Sunak had already abandoned Johnson’s government before it disintegrated in the summer. He was also prescient, saying the economic plan of Johnson’s successor, Liz Strath, was based on “fantasy” economics. The truss only lasted six weeks after the scheme wreaked havoc on the UK economy.
In a statement, Johnson said he had enough support to vote in Conservative MPs on Monday. That claim was not backed up by the BBC and the Guardian’s lawmakers’ statistics, which did not show Johnson reaching the 100-vote hurdle of the 357 Conservative members of the House of Commons.
“I believe I have a lot to offer, but I’m afraid now is simply not the right time,” Johnson said.
Johnson said he had contacted his rival Sunak and Conservative Commons leader Penny Mordout to reach some sort of deal – Johnson did not say what kind of deal – “because I hope we To be able to come together in the national interest – unfortunately, we cannot find a solution.”
He seemed to blame them for his withdrawal.
Johnson said: “I have a good chance of winning the election for a member of the Conservative Party – and I could indeed be back in Downing Street on Friday.”
“But over the past few days I have sadly concluded that this is simply not the right thing to do. You cannot govern effectively unless you have a united party in parliament.
Indeed, the problem for the former leader, who was ousted in July: many of his Conservative MPs, along with so-called Tory mogul and once-friendly tabloid hackers, but his return to power would be a “disaster” “. “
Even some of Johnson’s once closest allies are wary. “Go back to the beach,” said David Davis, his former Brexit partner.
“Part of Boris Johnson’s bizarre political genius, he should be considered for a repeat,” wrote his old boss and Telegraph columnist Charles Moore, who warned that “true Boris fans” Will have the courage to tell him to take this out.”
If Johnson returns to power, it will be a wounded prime minister.
Johnson has too much baggage to start over.
The film, which has been seen, ends when Johnson was forced to resign in July after more than 50 ministers and aides resigned amid the scandal, saying he was unfit to lead.
The sequel – or “Johnson 2.0” as the British press called it – won’t escape the plot points of the original.
For one, he still faces a dangerous parliamentary inquiry into whether he lied to lawmakers at a Covid-10 lockdown party at 10 Downing Street. It’s a serious charge – one that could get him condemned or worse – and could be in the headlines for months, a constant reminder of his removal as party leader and prime minister in July.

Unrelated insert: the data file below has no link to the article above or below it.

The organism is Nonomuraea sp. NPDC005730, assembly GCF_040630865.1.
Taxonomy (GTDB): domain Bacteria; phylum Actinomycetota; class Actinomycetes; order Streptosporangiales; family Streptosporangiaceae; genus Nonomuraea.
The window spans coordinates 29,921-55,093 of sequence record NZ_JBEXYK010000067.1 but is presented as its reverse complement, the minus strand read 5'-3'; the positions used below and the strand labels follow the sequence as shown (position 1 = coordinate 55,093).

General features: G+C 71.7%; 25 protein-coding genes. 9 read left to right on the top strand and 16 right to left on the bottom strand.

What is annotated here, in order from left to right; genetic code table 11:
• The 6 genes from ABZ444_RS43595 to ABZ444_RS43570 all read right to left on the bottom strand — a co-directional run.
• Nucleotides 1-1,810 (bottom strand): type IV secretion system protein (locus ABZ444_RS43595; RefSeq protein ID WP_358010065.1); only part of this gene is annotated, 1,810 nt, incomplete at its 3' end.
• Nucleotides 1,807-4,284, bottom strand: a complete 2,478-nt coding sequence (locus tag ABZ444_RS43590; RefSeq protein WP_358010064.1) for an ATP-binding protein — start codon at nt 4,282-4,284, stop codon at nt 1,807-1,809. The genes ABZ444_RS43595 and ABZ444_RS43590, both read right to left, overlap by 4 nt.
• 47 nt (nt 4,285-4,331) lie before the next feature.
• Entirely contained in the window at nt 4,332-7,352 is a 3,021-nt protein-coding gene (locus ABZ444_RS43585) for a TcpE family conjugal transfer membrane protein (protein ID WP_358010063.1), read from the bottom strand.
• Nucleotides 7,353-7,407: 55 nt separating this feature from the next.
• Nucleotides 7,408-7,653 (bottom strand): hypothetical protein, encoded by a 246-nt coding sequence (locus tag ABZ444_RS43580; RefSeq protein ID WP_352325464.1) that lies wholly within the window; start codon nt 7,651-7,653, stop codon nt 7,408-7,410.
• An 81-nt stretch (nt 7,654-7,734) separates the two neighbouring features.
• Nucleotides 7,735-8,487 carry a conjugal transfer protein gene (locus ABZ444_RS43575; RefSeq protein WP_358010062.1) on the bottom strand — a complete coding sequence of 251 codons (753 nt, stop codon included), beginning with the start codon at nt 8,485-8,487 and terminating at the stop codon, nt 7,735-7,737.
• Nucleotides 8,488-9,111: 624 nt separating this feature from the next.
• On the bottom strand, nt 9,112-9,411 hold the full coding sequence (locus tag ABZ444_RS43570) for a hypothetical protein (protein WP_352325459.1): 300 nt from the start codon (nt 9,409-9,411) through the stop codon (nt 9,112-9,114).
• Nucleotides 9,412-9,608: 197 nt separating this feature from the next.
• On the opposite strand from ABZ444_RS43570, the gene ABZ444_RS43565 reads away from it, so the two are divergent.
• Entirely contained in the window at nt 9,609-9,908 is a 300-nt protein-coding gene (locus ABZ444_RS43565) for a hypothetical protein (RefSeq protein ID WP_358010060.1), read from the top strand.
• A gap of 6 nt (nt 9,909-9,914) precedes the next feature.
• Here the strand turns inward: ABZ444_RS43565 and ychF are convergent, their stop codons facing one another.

Boris Johnson blames ‘bulls’, resigns to make way for new UK leader
Liz Truss resigned as prime minister in October. 20 After six weeks of chaos in the office. As Conservative MPs prepare to vote Monday on who will run their party and who will run the UK, Johnson and his arch-rival, former finance minister Sunak’s surrogate, took to the morning talk show, gossipy threats At Sminster there was a quarrel. WhatsApp groups and rounds of calls and twisting arms.
Those members — older, wealthy, 97 percent white — tend to veer to the party’s right wing, with polls showing many of them supporting Johnson over Sunak. But that may have changed.
Once their hero, many say Johnson has let his members down. They may have missed him – pollsters thought it was “Boris nostalgia” – but do they want to see the next episode?
Rishi Sunak officially runs for UK Prime Minister
Boris Johnson could run again. He is still under investigation.
Johnson used to be very popular. Today, even within his own party, he is deeply divided. Outside the party? Polls show the public can’t stand him. His popularity plummeted.
Former Conservative leader William Hague said Johnson’s return to power was “the worst idea I’ve heard in the Conservative Party’s 46 years” and would send the party into a “death spiral”.
Northern Ireland minister Steve Baker, an influential figure on the party’s right wing, said Johnson would be a “doomed disaster” that was “doomed to collapse”.
Mr Baker said Johnson was not one for “boring rules” and it was “not the time for Boris and his style”.
Former Home Secretary Suella Braverman, also on the party’s right wing, came out on Sunak’s behalf. She wrote in The Telegraph that while she had backed Johnson before, “we are in a bind now. We need unity, stability and efficiency. Rishi is the only candidate who fits the bill.”
In supporting Sunak, lawmakers use words and phrases like “stability” and “capacity” as the right person to meet future economic challenges.
Those who supported Johnson said “he made the right big decision”, “he learned from his mistakes” and was “remorseful”.
Most Britons say they want a general election, although it won’t be called until January 2025. Early elections could be held, but would require the support of Tory MPs, which seems unlikely given that the Conservatives face near-annihilation. Elections were held today. A petition calling for a general election to “end chaos in the current government” quickly garnered more than 850,000 signatures.
Nadhim Zahawi, a former senior minister in Johnson’s government, said he was again backing his former boss because he “got the big decisions right”, arguing that “the UK needs him back”.
He tweeted: “I saw a preview of Boris 2.0 when I was Prime Minister. He was remorseful and honest about his mistakes. He learned from them how to better run the No10 and the country.
Just three months ago, when he was the second most powerful man in the government, Zahavi had called on Johnson to “go now”.